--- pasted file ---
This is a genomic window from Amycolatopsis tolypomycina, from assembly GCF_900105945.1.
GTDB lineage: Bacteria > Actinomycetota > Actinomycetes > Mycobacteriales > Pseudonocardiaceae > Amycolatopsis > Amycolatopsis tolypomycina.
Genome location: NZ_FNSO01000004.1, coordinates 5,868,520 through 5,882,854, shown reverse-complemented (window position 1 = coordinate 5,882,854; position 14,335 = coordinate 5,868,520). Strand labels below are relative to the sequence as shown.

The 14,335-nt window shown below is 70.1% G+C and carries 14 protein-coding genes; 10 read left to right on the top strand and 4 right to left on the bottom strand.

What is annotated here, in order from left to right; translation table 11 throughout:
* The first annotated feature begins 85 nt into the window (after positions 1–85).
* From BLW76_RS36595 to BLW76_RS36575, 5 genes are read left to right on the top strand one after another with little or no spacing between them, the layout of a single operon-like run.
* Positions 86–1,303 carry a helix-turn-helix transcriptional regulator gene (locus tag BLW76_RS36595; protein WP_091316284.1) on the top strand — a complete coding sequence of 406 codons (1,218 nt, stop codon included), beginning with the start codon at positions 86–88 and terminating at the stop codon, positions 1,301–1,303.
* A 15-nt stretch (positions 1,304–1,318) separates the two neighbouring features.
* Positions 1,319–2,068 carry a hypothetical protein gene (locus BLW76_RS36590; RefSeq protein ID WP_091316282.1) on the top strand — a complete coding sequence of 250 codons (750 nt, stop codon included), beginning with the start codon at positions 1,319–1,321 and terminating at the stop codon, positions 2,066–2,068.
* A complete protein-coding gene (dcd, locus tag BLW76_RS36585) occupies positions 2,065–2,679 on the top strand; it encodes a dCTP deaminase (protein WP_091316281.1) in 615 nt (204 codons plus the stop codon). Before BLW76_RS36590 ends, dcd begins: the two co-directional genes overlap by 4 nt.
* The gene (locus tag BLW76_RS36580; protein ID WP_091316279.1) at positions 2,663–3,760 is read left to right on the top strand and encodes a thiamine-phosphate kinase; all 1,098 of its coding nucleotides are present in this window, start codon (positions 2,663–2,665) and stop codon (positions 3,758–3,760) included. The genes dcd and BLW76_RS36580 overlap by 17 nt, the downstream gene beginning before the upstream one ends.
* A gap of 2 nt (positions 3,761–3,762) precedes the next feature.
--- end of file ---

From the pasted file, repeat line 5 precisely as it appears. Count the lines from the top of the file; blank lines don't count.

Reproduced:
What is annotated here, in order from left to right; translation table 11 throughout: